The project aims to study the technical and operational characteristics of High Speed Rail (HSR) ad their potential to transport freight in the future. Case studies from all over the world will be collected and examined in detail. Similarities and differences between technology, operations, management, policy and practice will be investigated. Comparisons of “Conventional Rail” with “High Speed Rail” shall be undertaken to understand the changes of high speed rail services and their impact on the society. Issues related to noise and externalities could also be studied. Analytical studies could be employed to better understand the performance of existing HSR systems. Designs of new network service for HSR could also be introduced. Expected outcomes shall include Innovative technologies and logistics patterns to use HSR for freight.
What will be the future of rail facilities such as rail passenger station, freight yards, terminals and interchanges? The meaning of these needs to be reviewed, clarified and reinstated.
Scope & target:
The project should aim to answer the following questions:
- What are the current service designs for HSR?
- What are current operational weaknesses of the conventional rail systems in comparison to HSR?
- Who is the customer? Who is the competitor? Who is the collaborator? How HSR sees them?
- What are the needs for new rail services (for both freight and passengers) by 2020; with what level of productivity and how HSR can develop them?
- What are the measures and critical factures to secure on-time delivery when the service is provided by a newly designed system? What is the role of HSR?
Resume of discussions within the project group. This could include:
- An overview of the current situation in terms of HSR system designs, their strengths and weaknesses; Examples from all over the world should be provided, presented and discussed;
- A study on customer, competitor and collaborator vs HSR;
- Understanding of the business model for HSR to be used for freight, inc. customer satisfaction, investment choices and business expansion;
- New designs for rail services per type of freight based on efficient production patterns, innovative cost-effective solutions and service integration over time;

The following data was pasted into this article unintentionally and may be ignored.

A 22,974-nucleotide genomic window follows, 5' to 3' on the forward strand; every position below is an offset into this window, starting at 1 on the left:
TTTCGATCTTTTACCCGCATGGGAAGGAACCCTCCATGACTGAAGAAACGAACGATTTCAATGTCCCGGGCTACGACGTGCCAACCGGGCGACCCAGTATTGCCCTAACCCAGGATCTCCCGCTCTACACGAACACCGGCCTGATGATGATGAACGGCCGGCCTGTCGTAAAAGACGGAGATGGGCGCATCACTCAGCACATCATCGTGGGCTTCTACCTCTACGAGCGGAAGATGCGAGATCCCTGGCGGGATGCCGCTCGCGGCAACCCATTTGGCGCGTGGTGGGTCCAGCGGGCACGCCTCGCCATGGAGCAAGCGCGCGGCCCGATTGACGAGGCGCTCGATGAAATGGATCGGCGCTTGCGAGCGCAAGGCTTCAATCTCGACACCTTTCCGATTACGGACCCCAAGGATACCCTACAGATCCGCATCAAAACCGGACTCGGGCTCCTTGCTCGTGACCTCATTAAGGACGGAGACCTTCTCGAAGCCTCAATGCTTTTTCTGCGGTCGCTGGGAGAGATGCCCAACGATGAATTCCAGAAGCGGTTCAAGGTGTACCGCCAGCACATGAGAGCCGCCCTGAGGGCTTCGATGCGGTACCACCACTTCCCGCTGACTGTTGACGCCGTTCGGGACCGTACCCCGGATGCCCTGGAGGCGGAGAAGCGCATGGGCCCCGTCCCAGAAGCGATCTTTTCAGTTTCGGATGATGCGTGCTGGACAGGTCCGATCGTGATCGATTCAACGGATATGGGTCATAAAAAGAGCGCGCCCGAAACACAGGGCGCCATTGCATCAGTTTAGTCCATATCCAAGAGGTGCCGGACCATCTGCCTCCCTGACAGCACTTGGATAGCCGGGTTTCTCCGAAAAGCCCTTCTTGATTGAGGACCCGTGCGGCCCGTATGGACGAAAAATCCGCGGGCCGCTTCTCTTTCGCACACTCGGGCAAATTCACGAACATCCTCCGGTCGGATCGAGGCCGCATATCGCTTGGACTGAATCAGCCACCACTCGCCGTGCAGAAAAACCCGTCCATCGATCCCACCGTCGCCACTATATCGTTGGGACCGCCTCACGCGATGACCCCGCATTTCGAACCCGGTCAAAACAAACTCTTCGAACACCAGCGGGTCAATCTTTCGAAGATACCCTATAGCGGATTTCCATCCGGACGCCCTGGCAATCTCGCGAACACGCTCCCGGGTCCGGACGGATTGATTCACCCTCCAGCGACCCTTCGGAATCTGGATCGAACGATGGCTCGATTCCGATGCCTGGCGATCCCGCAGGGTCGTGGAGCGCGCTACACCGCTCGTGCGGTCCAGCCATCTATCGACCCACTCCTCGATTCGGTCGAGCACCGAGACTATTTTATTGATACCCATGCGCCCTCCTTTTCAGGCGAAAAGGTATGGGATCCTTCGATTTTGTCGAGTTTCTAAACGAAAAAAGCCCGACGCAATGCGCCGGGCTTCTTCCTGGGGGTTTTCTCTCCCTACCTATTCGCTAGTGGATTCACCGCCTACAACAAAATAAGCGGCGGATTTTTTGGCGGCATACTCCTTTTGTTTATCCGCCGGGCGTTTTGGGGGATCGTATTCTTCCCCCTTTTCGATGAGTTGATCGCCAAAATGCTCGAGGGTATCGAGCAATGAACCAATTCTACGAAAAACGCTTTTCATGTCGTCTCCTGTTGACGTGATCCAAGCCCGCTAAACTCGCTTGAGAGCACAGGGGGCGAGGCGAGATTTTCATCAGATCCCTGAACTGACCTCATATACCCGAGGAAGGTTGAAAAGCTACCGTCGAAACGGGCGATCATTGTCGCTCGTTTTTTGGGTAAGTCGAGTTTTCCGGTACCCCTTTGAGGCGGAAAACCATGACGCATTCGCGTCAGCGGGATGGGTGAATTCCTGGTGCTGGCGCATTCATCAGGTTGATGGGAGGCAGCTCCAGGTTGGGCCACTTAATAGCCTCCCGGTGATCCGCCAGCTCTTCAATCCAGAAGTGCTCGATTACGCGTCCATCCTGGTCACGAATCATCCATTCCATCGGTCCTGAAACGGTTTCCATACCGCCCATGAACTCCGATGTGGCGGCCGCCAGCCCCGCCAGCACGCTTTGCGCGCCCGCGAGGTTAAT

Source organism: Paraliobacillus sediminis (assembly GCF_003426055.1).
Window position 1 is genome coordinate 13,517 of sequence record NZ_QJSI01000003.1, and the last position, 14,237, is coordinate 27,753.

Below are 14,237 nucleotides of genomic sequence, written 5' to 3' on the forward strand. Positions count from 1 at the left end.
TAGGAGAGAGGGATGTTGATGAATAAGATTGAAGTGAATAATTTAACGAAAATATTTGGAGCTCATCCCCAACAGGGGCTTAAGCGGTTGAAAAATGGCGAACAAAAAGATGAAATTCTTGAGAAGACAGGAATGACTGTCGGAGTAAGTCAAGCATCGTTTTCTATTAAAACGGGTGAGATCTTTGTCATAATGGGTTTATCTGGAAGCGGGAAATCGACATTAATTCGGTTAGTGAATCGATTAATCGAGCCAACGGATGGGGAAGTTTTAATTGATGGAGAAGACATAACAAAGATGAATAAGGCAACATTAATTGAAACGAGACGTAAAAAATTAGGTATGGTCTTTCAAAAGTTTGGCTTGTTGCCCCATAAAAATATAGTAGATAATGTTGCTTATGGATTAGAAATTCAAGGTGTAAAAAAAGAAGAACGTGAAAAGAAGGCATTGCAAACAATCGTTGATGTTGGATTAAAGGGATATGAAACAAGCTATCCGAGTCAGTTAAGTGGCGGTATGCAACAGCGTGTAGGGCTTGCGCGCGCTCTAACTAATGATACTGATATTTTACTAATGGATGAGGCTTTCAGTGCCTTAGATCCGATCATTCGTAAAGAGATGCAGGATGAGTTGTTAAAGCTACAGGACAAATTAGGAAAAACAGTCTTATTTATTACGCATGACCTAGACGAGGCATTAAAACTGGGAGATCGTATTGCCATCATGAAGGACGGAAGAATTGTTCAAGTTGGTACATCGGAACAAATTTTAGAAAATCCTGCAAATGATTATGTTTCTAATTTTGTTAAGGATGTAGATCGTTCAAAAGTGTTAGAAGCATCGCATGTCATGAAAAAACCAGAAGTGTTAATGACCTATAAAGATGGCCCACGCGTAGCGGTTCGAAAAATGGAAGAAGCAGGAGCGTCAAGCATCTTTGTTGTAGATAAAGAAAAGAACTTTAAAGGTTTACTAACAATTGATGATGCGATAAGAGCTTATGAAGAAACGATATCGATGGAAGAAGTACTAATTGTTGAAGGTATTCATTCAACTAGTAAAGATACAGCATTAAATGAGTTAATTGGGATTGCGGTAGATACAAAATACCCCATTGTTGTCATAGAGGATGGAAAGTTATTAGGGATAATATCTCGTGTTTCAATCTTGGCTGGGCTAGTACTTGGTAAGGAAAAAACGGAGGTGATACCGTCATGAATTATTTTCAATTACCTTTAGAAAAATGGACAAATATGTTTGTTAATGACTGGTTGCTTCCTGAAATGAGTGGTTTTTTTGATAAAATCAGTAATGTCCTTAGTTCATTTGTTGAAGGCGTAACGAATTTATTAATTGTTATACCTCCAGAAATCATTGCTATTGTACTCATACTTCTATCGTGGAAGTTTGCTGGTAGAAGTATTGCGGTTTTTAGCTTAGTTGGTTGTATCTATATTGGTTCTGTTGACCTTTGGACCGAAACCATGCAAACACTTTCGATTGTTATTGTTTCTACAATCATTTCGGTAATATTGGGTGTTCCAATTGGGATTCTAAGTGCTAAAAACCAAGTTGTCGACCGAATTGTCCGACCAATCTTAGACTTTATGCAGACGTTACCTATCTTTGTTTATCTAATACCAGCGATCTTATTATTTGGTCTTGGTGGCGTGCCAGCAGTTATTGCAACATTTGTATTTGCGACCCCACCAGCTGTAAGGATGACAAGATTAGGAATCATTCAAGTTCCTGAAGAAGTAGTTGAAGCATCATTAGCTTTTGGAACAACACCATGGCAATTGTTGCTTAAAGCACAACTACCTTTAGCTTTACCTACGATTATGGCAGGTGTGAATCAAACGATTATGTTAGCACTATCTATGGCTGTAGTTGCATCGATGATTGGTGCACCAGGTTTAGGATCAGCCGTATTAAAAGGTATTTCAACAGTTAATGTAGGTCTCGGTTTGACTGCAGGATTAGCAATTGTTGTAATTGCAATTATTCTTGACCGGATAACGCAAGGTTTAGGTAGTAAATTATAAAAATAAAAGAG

- Comparisons of “Conventional Rail” with “High Speed Rail” should be conducted to also understand the credentials of HSR for freight and their impact on the society.
Dr Marin Marinov
Rail Education Group Manager & Researcher
Programme Degree Director
Project Topic II: Intelligent Rail Infrastructure and Services IRIS
Due to significant growth in transport demand rail infrastructure faces specific challenges today. Taking into account the expected growth in transport demand and the ever-rising customer expectations in terms of quality of service there is a need to step-increase the productivity of the legacy infrastructure assets. This requires the latter to be managed in a more holistic and intelligent way, using lean operational practices and smart technologies that can eventually conduce, to bettering the reliability and responsiveness of customer service and whole economics of rail transportation. Transport systems are in a dynamic context and the climate changing is very important in terms of influencing the transport system. People needs now complex transport services and the technology is ready to help the experts in designing and providing new concepts and systems as Mobility as a Service is.
Specifically improvements will have to be introduced within four complementary work streams, as follows:
- Mobility as a Service (MaaS) – MaaS refers to a new paradigm and concept in personal transportation in which travelers use services for transportation, rather than using personal vehicles such as cars. This shift is based on various innovative new mobility service providers in a mix with traditional transport services (railway). MaaS is a new concept which is based on multimodal transport systems and ICT for transport (Intelligent Transport Systems). What is the role of railway in this new approach or paradigm? How can trains provide services as part of MaaS?
- Intelligent mobility management and monitoring: focus on the development of a next-generation of advanced intelligent and automated rail traffic management systems supporting an integrated approach to the optimisation of rail operations at network, route and individual train level. Business and operational requirements (viz. customer service, capacity, speed, timekeeping, energy, asset management) with real-time field and asset condition monitoring for delivering normal or near-normal services during all but the most exceptional circumstances. Real-time data collection and analytics from trains and infrastructure for purposes of goal-oriented predictive and adaptive control of the traffic and to minimise disturbances with a view to ensuring a minimum impact on services delivered.
- Intelligent asset management: the management of railway assets is a really challenge and the applications of electronics and IT could cooperate together to find the best solutions for assets management in the field of railway transport.